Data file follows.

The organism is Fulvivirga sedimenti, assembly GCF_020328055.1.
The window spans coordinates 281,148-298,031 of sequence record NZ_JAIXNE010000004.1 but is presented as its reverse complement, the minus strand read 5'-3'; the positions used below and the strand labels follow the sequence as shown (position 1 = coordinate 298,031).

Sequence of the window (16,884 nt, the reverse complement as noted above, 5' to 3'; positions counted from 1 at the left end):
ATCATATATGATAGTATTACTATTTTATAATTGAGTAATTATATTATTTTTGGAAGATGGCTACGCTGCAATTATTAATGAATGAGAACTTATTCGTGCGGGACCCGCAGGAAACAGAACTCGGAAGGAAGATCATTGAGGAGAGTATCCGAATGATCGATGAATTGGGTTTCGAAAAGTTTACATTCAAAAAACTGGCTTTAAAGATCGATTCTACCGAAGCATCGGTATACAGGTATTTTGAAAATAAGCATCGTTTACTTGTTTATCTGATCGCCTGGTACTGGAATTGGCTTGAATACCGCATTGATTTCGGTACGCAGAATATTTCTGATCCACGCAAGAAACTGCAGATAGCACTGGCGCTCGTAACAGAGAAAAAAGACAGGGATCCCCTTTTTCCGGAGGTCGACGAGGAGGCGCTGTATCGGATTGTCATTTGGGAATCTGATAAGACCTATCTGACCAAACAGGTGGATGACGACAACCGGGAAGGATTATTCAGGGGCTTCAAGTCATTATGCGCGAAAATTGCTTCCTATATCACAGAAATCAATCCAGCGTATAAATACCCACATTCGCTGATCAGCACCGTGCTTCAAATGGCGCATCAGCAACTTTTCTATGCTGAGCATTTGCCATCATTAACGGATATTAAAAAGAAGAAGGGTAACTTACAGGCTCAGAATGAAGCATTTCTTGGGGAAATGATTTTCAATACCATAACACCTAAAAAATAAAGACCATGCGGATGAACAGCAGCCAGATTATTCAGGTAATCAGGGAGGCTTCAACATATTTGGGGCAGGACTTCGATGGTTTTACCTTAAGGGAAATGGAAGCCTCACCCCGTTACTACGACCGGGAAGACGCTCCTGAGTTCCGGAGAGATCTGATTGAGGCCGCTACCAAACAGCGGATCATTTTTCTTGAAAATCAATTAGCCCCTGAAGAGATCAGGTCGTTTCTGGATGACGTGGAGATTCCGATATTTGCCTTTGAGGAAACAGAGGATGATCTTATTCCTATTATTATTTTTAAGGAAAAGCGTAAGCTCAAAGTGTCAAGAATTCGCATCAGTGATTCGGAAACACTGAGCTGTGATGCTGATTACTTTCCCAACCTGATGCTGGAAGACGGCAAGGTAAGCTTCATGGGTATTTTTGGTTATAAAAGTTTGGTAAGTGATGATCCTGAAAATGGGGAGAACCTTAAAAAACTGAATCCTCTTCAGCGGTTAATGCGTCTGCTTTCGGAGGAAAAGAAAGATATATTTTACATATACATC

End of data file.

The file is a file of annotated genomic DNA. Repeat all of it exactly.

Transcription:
The organism is Fulvivirga sedimenti, assembly GCF_020328055.1.
The window spans coordinates 281,148-298,031 of sequence record NZ_JAIXNE010000004.1 but is presented as its reverse complement, the minus strand read 5'-3'; the positions used below and the strand labels follow the sequence as shown (position 1 = coordinate 298,031).

Sequence of the window (16,884 nt, the reverse complement as noted above, 5' to 3'; positions counted from 1 at the left end):
ATCATATATGATAGTATTACTATTTTATAATTGAGTAATTATATTATTTTTGGAAGATGGCTACGCTGCAATTATTAATGAATGAGAACTTATTCGTGCGGGACCCGCAGGAAACAGAACTCGGAAGGAAGATCATTGAGGAGAGTATCCGAATGATCGATGAATTGGGTTTCGAAAAGTTTACATTCAAAAAACTGGCTTTAAAGATCGATTCTACCGAAGCATCGGTATACAGGTATTTTGAAAATAAGCATCGTTTACTTGTTTATCTGATCGCCTGGTACTGGAATTGGCTTGAATACCGCATTGATTTCGGTACGCAGAATATTTCTGATCCACGCAAGAAACTGCAGATAGCACTGGCGCTCGTAACAGAGAAAAAAGACAGGGATCCCCTTTTTCCGGAGGTCGACGAGGAGGCGCTGTATCGGATTGTCATTTGGGAATCTGATAAGACCTATCTGACCAAACAGGTGGATGACGACAACCGGGAAGGATTATTCAGGGGCTTCAAGTCATTATGCGCGAAAATTGCTTCCTATATCACAGAAATCAATCCAGCGTATAAATACCCACATTCGCTGATCAGCACCGTGCTTCAAATGGCGCATCAGCAACTTTTCTATGCTGAGCATTTGCCATCATTAACGGATATTAAAAAGAAGAAGGGTAACTTACAGGCTCAGAATGAAGCATTTCTTGGGGAAATGATTTTCAATACCATAACACCTAAAAAATAAAGACCATGCGGATGAACAGCAGCCAGATTATTCAGGTAATCAGGGAGGCTTCAACATATTTGGGGCAGGACTTCGATGGTTTTACCTTAAGGGAAATGGAAGCCTCACCCCGTTACTACGACCGGGAAGACGCTCCTGAGTTCCGGAGAGATCTGATTGAGGCCGCTACCAAACAGCGGATCATTTTTCTTGAAAATCAATTAGCCCCTGAAGAGATCAGGTCGTTTCTGGATGACGTGGAGATTCCGATATTTGCCTTTGAGGAAACAGAGGATGATCTTATTCCTATTATTATTTTTAAGGAAAAGCGTAAGCTCAAAGTGTCAAGAATTCGCATCAGTGATTCGGAAACACTGAGCTGTGATGCTGATTACTTTCCCAACCTGATGCTGGAAGACGGCAAGGTAAGCTTCATGGGTATTTTTGGTTATAAAAGTTTGGTAAGTGATGATCCTGAAAATGGGGAGAACCTTAAAAAACTGAATCCTCTTCAGCGGTTAATGCGTCTGCTTTCGGAGGAAAAGAAAGATATATTTTACATATACATC